Depressive Symptoms and Pain in Older Veterans: What’s the Link?

Mental health professional talks with an upset female veteran during counseling session. The veteran has her head in her hands.
Researchers sought to examine the relationship between depressive symptoms and pain in U.S. veterans 50 years of age or older.

Pain and depressive symptoms are highly prevalent in American veterans 50 years of age or older, and both pain and depressive symptoms seem to have reciprocal effects in this population, according to study findings published in Pain Medicine.

Depression and chronic pain are more prevalent among American veterans. Previous estimates suggest chronic pain in veterans can range from 25%-72%, while 66.7%-69.8% of veterans 50 years of age or older report pain, and 7.1%-11.6% report severe pain. Yet, there is limited long-term data on how pain and depression relate to each other in this patient population.

The objective of the current study was to examine the relationship between depressive symptoms and pain in a group of older American veterans.

The study relied on data from the ongoing, observational Health and Retirement Study (HRS), which included Americans 50 years of age or older. Data in the HRS are collected either in person or via telephone every 2 years. For the study, the researchers relied on data for veteran respondents from the 2002 to 2016 waves of the HRS (n=4302).

The researchers assessed depressive symptoms in the cohort, which was based on the 8-item modified version of the Center for Epidemiologic Studies Depression scale. Additionally, 2 questions focused on the presence and degree of pain were also assessed in the veteran respondents.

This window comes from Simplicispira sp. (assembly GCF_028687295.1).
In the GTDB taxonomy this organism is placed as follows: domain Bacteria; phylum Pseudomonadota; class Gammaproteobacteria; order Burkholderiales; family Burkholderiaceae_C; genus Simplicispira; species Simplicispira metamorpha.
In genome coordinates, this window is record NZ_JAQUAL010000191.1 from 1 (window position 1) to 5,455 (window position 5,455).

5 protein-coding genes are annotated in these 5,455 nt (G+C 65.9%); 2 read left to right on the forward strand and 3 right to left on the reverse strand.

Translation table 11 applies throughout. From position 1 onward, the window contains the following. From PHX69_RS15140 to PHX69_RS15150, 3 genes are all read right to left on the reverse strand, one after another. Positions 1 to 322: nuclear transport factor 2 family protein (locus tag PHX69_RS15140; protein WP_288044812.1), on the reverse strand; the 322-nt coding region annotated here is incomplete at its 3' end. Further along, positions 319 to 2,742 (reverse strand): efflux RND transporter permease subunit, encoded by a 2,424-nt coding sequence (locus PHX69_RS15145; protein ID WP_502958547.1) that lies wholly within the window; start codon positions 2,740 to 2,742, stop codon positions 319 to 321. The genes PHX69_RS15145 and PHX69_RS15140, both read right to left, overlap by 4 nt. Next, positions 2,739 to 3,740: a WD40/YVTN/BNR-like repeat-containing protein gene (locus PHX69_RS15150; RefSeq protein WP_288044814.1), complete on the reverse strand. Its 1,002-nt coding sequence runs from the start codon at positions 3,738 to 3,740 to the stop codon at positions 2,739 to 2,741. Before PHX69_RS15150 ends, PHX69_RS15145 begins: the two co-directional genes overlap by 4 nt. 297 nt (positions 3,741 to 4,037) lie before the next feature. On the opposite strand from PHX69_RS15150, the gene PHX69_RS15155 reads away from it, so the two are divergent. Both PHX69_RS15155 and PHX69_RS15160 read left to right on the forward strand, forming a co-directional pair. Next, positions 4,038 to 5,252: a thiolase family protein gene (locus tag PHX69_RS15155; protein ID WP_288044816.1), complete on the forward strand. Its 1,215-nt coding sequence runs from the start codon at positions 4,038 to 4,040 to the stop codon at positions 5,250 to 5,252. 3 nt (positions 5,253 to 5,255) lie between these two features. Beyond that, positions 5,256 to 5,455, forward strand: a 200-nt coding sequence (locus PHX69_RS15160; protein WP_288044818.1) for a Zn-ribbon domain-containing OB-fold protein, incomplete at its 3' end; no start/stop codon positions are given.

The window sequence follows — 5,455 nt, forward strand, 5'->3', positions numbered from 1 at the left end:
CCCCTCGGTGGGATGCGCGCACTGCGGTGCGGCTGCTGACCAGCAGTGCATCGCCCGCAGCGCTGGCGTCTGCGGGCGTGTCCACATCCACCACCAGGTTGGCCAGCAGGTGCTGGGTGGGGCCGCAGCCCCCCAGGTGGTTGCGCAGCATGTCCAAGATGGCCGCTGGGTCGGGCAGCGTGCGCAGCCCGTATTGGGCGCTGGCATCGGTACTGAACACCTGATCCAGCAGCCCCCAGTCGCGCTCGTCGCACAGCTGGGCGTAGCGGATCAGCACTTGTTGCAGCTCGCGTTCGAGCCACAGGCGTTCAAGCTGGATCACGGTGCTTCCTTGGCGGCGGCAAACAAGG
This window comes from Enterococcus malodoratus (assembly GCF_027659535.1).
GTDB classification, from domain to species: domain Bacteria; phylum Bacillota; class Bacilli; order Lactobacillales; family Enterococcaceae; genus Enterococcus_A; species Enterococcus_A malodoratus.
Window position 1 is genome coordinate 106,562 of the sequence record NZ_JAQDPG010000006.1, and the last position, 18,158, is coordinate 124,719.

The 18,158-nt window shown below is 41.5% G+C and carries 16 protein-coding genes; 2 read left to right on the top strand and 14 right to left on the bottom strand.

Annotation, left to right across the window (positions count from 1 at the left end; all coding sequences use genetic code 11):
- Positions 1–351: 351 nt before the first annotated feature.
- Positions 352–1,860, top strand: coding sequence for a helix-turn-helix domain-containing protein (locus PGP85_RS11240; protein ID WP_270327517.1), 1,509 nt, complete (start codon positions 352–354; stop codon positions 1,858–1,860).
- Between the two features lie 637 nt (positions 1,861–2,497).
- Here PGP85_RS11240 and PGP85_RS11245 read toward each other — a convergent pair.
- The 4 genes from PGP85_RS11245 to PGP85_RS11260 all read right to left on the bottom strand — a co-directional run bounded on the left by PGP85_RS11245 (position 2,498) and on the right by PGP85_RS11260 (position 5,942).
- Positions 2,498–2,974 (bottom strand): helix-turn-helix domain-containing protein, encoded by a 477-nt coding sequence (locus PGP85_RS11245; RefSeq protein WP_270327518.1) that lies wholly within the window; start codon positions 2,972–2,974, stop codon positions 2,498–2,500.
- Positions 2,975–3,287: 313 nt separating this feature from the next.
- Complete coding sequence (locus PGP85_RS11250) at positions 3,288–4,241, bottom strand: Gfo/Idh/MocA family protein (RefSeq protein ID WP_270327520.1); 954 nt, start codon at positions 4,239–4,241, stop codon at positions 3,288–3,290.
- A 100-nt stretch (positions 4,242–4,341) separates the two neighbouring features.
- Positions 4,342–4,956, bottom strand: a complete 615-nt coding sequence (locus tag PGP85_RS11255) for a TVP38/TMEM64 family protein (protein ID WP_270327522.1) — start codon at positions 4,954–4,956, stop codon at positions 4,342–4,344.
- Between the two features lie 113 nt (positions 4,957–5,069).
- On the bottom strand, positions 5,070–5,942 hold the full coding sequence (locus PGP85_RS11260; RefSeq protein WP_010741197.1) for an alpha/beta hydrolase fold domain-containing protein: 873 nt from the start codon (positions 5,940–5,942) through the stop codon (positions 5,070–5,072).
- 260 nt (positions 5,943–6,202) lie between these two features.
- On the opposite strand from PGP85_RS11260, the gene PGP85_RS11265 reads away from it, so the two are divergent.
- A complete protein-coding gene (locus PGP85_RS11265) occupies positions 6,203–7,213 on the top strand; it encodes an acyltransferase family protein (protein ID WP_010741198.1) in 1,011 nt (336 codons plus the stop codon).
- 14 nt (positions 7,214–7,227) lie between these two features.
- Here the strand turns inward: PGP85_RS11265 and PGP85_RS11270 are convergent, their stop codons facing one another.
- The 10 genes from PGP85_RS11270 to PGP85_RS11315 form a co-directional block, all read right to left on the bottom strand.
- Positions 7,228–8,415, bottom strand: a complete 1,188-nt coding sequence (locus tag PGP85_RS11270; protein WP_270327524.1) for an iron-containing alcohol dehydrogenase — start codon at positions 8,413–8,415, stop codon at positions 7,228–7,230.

A cross-lagged panel model (CLPM) was compared with 2 random-intercepts CLPMs (RI-CLPM), all of which evaluated the association between pain and depressive symptoms during the 2002 to 2016 HRS waves. The first RI-CLPM assessed the bivariate relationship between pain and depressive symptoms. In contrast, the second RI-CLPM adjusted for several baseline demographic variables including age, self-reported health, years of education, marital/partner status, race/ethnicity, and sex. According to the researchers, the RI-CLPM was previously developed to examine reciprocal effects between variables over time.

In the 2002 wave, approximately 26% of respondents endorsed being troubled with pain, including mild pain (30.55%), moderate pain (55.12%), and severe pain (14.32%). The traditional CLPM demonstrated poor fit across indices, and the researchers reported equivalent cross-lagged effects of pain on depressive symptoms and depressive symptoms on pain.

The adjusted RI-CLPM showed good fit across fit indices overall, and the adjusted model pointed to evidence that suggests depressive symptoms and pain feature a trait-like component. Additionally, there appeared to be an association between these trait-like characteristics. Overall, the researchers concluded their analysis shows evidence for a “roughly equivalent” yet “very small” reciprocal effect between symptoms of depression and pain in this older veterans’ population during the 14-year period.

A limitation of the study included the use of only 2 questions to measure pain. The researchers suggest a more comprehensive approach to pain assessment could use a multidimensional scale assessed for psychometric properties.

Despite these limitations, the researchers wrote that the “findings suggest that clinicians should treat both depressive symptoms and pain, rather than assume that treatment benefits in one domain will lead to major benefits in another.”


Griffin SC, Young JR, Naylor JC, Allen KD, Beckham JC, Calhoun PS. Reciprocal effects between depressive symptoms and pain in veterans over 50. Pain Med. Published online October 13, 2021. doi:10.1093/pm/pnab294

This article originally appeared on Neurology Advisor